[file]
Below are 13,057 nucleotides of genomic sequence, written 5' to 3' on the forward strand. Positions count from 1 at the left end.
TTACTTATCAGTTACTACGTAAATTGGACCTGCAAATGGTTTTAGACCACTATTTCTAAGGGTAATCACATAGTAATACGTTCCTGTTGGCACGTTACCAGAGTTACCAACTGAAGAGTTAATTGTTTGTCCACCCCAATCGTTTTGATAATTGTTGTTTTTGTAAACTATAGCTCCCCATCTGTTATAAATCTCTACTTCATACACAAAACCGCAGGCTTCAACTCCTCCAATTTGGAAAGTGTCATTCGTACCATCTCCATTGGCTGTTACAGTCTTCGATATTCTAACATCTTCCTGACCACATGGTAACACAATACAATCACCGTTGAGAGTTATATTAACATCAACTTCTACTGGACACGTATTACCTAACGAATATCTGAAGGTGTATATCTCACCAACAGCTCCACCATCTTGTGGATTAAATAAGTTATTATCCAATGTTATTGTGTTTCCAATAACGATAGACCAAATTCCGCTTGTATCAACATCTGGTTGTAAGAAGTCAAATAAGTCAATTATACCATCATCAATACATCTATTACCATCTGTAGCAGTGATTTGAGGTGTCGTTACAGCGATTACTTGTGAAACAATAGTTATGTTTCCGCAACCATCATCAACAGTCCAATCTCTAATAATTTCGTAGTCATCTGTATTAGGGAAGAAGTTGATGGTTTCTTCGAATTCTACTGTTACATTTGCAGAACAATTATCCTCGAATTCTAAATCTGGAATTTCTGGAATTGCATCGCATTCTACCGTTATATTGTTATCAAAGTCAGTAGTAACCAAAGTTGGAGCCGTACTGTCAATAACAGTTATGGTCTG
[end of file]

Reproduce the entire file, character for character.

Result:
Below are 13,057 nucleotides of genomic sequence, written 5' to 3' on the forward strand. Positions count from 1 at the left end.
TTACTTATCAGTTACTACGTAAATTGGACCTGCAAATGGTTTTAGACCACTATTTCTAAGGGTAATCACATAGTAATACGTTCCTGTTGGCACGTTACCAGAGTTACCAACTGAAGAGTTAATTGTTTGTCCACCCCAATCGTTTTGATAATTGTTGTTTTTGTAAACTATAGCTCCCCATCTGTTATAAATCTCTACTTCATACACAAAACCGCAGGCTTCAACTCCTCCAATTTGGAAAGTGTCATTCGTACCATCTCCATTGGCTGTTACAGTCTTCGATATTCTAACATCTTCCTGACCACATGGTAACACAATACAATCACCGTTGAGAGTTATATTAACATCAACTTCTACTGGACACGTATTACCTAACGAATATCTGAAGGTGTATATCTCACCAACAGCTCCACCATCTTGTGGATTAAATAAGTTATTATCCAATGTTATTGTGTTTCCAATAACGATAGACCAAATTCCGCTTGTATCAACATCTGGTTGTAAGAAGTCAAATAAGTCAATTATACCATCATCAATACATCTATTACCATCTGTAGCAGTGATTTGAGGTGTCGTTACAGCGATTACTTGTGAAACAATAGTTATGTTTCCGCAACCATCATCAACAGTCCAATCTCTAATAATTTCGTAGTCATCTGTATTAGGGAAGAAGTTGATGGTTTCTTCGAATTCTACTGTTACATTTGCAGAACAATTATCCTCGAATTCTAAATCTGGAATTTCTGGAATTGCATCGCATTCTACCGTTATATTGTTATCAAAGTCAGTAGTAACCAAAGTTGGAGCCGTACTGTCAATAACAGTTATGGTCTG